One of my favourite strategies for dealing with wordy copy is bullets. They are just like real bullets. Okay, maybe not just like them. But they’re fast, and effective.
Bullets can break down a long sentence-a fabulous option for the brevity-challenged writer. But there are also benefits to the reader. Bullets help break up the page. They make content more “readable.” In many ways, they can prevent your target audience’s eyes from glazing over.
Consider the following paragraph:
Caring for a dying cancer patient is part of a palliative approach when the healthcare team determines that a cancer is unlikely to be cured. The goal is to improve quality of life. This includes: managing physical symptoms such as pain, meeting emotional needs such as anxiety and depression, addressing spiritual needs, and supporting caregivers.
Now apply the “bullet treatment” to it:
Caring for a dying cancer patient is part of a palliative approach when the healthcare team determines that a cancer is unlikely to be cured. The goal is to improve quality of life. This includes:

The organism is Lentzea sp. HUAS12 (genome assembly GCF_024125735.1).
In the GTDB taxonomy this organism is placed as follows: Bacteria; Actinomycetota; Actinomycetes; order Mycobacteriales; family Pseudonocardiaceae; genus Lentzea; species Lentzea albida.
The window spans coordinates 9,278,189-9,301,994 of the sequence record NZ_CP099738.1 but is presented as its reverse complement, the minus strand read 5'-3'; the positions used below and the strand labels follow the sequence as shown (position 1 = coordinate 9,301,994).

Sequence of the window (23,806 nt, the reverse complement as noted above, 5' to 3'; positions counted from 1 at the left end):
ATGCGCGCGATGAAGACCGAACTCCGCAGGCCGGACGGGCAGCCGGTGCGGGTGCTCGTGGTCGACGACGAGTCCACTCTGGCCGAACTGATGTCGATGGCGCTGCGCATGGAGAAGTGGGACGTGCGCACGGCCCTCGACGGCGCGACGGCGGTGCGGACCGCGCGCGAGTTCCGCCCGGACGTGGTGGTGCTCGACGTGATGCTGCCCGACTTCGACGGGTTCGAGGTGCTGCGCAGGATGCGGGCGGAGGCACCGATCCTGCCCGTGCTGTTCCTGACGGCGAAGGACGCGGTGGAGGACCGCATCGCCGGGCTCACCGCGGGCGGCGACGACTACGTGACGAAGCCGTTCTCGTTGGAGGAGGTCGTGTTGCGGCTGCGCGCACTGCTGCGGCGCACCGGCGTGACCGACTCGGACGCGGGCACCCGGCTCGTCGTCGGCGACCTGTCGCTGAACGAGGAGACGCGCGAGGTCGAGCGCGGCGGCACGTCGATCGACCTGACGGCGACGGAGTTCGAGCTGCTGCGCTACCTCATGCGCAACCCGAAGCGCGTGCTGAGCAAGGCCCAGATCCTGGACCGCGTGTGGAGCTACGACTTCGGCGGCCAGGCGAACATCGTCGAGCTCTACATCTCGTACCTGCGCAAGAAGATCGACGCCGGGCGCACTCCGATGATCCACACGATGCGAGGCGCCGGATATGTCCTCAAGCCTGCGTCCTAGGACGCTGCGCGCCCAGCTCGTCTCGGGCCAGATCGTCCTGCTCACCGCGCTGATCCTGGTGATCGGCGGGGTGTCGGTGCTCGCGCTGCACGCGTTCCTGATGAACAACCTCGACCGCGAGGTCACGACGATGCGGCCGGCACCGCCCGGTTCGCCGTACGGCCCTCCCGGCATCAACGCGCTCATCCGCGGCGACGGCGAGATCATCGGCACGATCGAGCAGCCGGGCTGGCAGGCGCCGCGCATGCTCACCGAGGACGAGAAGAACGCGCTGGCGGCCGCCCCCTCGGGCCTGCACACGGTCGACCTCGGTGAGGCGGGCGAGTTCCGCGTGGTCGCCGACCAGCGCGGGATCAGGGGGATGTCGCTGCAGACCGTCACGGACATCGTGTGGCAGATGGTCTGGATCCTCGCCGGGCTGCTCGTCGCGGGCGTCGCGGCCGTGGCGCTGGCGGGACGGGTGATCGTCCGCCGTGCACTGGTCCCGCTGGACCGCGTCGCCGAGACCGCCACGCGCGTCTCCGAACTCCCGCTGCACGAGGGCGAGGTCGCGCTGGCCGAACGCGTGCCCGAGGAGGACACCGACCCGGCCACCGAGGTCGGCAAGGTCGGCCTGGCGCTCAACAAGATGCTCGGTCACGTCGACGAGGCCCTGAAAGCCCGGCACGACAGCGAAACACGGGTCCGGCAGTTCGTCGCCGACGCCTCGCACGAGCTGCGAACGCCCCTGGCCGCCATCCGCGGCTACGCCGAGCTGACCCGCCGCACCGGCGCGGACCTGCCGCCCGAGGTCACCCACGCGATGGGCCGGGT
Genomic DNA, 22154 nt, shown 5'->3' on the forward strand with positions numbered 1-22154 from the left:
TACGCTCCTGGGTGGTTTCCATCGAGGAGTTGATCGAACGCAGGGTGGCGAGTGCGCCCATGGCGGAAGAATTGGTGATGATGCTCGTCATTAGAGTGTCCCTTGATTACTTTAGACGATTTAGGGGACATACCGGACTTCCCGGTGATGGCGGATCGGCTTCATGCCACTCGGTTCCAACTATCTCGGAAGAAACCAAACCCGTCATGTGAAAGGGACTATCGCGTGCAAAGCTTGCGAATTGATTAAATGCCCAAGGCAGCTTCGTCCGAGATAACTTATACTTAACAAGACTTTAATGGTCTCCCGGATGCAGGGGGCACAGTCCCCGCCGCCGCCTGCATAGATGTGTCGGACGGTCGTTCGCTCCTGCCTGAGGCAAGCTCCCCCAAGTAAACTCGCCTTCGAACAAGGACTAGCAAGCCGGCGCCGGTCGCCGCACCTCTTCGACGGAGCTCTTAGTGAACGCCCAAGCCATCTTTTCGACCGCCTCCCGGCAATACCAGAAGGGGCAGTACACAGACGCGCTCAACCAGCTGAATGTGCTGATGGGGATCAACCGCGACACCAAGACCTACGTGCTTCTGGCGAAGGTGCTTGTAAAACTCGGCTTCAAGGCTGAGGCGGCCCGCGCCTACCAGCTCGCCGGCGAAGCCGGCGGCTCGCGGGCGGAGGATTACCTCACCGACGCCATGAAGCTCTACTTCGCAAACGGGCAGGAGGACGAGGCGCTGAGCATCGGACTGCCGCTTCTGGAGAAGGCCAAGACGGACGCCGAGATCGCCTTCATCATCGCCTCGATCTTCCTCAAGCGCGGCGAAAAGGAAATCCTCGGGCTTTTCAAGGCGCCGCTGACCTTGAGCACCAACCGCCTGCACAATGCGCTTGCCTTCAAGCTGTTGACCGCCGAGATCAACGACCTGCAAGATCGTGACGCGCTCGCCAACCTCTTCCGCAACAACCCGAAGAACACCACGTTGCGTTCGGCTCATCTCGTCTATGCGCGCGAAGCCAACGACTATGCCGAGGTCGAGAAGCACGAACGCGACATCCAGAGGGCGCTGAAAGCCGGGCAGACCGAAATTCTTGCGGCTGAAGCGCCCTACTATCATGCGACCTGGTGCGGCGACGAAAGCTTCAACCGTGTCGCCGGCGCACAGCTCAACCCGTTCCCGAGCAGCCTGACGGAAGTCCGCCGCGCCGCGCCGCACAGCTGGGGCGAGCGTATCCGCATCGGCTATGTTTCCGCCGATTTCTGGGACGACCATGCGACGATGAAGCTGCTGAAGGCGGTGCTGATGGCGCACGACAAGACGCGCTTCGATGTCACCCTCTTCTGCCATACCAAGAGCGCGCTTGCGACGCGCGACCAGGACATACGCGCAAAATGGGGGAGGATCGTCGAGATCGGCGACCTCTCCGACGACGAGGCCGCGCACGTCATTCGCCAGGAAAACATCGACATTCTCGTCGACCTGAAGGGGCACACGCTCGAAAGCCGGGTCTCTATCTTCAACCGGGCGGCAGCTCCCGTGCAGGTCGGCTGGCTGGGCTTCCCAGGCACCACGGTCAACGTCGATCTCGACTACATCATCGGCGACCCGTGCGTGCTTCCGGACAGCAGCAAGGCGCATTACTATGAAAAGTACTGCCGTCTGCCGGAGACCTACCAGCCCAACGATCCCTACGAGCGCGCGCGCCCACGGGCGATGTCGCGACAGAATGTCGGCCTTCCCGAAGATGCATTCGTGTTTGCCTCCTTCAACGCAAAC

– managing physical symptoms such as pain;
– meeting emotional needs such as anxiety and depression;
– addressing spiritual needs; and
– supporting caregivers.
Looks better, doesn’t it?
Bullets are especially appealing to people who “scan.” You know who they are: they would prefer to scan quickly through the text, rather than to focus on every single word. With bullets, you have a higher probability of getting them to recall some of your key messages.
I’m not saying every single list has to be bulleted; however, it is a great “tool” for getting your point across in just about any kind of communication vehicle-in particular, websites and sales materials.